FDTI is *not* useful for mass storage.  They only have com port devices,
and unless you want to write the host side driver, they will only act as
com port emulation devices.

Note: All of the URL's I've listed turned up *some* kind of USB micro, but
whether they support high speed (USB2.0 only) or not, I don't know (wasn't
looking for that at the time).

--Brendan

P.S.: Some time I might put together a chart of the various options, but
not today.

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2003\10\31@043643 by William Chops Westfield

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On Thursday, Oct 30, 2003, at 22:28 US/Pacific, Adlam Frank wrote:

>   It will be a full speed USB2.0 implementation.

In the USB world, does "full speed" always mean ~12Mbps, even
for USB2.0?  Somewhere i got the impression that the higher speed
(~480Mbps) is called 'high speed', with "full speed" being at best very
ambiguous...

(Hmm.  http://www.everythingusb.com/usb2/faq.htm )

BillW

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2003\10\31@043644 by Alan B. Pearce

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>While we're on the topic what are valid alternatives? Particularly
>ones suited to impelementing the mass storage USB device class.

Someone already given you a link to Cypress, but I don't know what their
mass storage line is like. However I have recently seen adverts for TI
series USB devices that include one for ATA devices. This particular device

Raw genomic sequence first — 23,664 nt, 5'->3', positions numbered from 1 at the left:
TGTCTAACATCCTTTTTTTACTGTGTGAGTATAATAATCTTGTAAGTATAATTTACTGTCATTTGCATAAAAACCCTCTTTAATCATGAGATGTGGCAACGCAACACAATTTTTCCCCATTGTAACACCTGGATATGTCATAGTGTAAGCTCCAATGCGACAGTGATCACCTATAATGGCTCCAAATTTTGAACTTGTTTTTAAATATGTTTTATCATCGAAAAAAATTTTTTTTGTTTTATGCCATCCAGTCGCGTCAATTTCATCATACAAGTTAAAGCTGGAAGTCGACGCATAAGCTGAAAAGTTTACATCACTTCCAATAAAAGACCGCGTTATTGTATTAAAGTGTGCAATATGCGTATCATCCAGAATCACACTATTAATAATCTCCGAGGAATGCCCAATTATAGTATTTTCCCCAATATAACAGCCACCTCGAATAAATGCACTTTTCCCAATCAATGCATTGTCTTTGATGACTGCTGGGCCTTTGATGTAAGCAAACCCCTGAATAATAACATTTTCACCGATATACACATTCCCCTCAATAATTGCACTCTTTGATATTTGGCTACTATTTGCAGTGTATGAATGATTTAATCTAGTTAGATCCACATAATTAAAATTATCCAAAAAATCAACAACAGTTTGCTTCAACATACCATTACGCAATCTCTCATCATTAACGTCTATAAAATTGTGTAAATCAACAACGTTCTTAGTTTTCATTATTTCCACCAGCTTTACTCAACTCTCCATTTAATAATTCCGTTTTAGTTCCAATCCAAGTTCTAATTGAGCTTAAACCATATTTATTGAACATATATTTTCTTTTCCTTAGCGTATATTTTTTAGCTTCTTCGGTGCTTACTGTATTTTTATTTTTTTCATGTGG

is still an advance announcement with no data sheet.

Another alternative might be to roll your own by looking at the VHDL cores
at opencores.org where they have both USB 1.1 and 2 cores available for
using in FPGA's.

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2003\10\31@111329 by Matt Pobursky

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According to the USB Developer's Website (usb.org), you are correct
Bill.

A lot of people throw around the "Full Speed USB2.0" and expect the
High Speed 480Mbps version but only get the 12Mbps "Full Speed".

I personally wish everyone would only use USB2.0 when adressing devices
that have complete USB2.0 capability. Must be a marketing department
thing...

Matt Pobursky
Maximum Performance Systems

On Fri, 31 Oct 2003 01:34:57 -0800, William Chops Westfield wrote:
{Quote hidden}

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2003\10\31@234143 by Wesley Moore

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Thanks for the great replies eveyone. The VHDL idea is one I hadn't
considered. I really should do some more work with FPGA's.

Wes

On Fri, Oct 31, 2003 at 09:36:11AM -0000, Alan B. Pearce wrote:
> Another alternative might be to roll your own by looking at the VHDL cores
> at opencores.org where they have both USB 1.1 and 2 cores available for
> using in FPGA's.

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'[OT]:M'chip's half-hearted USB'
2003\11\03@120643 by Andrew Warren
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Alan B. Pearce <PICLISTspamKILLspammitvma.mit.edu> wrote:

> Another alternative might be to roll your own by looking at the
> VHDL cores at opencores.org where they have both USB 1.1 and 2
> cores available for using in FPGA's.

   That's fine for the digital part of the interface, but you'll
   need an analog USB transceiver, too; you can't run USB through
   regular FPGA I/O pads.

   -Andy

=== Andrew Warren -- .....aiwKILLspamspam.....cypress.com
=== Principal Design Engineer
=== Cypress Semiconductor Corporation
===
=== Opinions expressed above do not
=== necessarily represent those of
=== Cypress Semiconductor Corporation